I find out that these food allergies (or more likely, intolerance) are causing major problems, especially when combined. I've ended up in the ER multiple times over what appears to be an allergic reaction, but it is more of a severe intolerance to these foods. I was never told the following information either - I had to look it up on my own: The food allergies are a Class 2, testing a definite positive, and can be resolved by cooking the specific food.

It is insane that he didn't tell me this. I have an allergy to corn, which most packaged Gluten-free products use. So I've been eating Gluten-free, but products that contain lots of corn, which in turn builds up to a terrible reaction. And to be blunt, I have a hard time cooking because I also deal with severe chronic head pain (TMJ).

I am just wondering how everyone is dealing with their multiple food allergies? These are my food intolerances:

Corn

Peanut

Tomato

Carrot

Potato

I've heard of this rotation diet plan, but I can't find any information online. And again, a ton of Gluten-free packaged products are made with corn. So now I am left wondering if there are any Gluten-free products that do not use corn that are affordable and at most stores (like chips, breads, cereals, etc)?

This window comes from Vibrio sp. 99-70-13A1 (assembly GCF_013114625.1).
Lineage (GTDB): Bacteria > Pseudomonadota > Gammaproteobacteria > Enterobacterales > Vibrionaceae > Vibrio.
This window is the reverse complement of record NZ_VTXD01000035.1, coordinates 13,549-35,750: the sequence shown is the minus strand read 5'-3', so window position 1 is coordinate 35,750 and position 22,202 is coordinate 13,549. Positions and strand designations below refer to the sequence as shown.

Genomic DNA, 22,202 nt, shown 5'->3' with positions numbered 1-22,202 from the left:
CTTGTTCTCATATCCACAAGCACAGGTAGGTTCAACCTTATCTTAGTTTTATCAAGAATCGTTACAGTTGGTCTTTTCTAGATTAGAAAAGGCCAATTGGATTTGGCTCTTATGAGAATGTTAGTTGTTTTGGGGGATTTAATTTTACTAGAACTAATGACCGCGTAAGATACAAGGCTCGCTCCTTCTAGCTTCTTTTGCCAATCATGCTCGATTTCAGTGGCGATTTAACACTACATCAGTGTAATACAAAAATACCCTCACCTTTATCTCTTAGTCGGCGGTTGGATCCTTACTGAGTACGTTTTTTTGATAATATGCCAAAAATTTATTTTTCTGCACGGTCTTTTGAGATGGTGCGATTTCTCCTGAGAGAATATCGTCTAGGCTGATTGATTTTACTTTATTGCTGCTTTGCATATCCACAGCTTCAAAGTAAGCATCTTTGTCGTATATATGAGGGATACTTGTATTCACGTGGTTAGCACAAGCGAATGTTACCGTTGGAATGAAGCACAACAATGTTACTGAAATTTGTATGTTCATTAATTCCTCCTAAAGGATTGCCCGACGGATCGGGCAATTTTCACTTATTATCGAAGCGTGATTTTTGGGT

I wasn't a master chef before Celiac or any of this ;) So thanks for the help.

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Corn substitutes: buckwheat, almond flour, bean flours

Peanut: almond, hazlenut, or other nut butters

Tomato: A touch of lemon juice was a flavorful alternative for me. If you can tolerate spices pizza spice, or Chili powder add hot flavor.

Carrot:: Try a baked sweet potato. All you do is prick the skin, place in pan or foil, place in oven at 375 for an hour and a half.

Potato: I have a muffin made with one of the above flours or a sweet potato.

I will try to give a quick explanation of my form of rotational diet:

Repeat foods every four days at the most. Families of foods may be repeated every 2 days, but not the same exact food.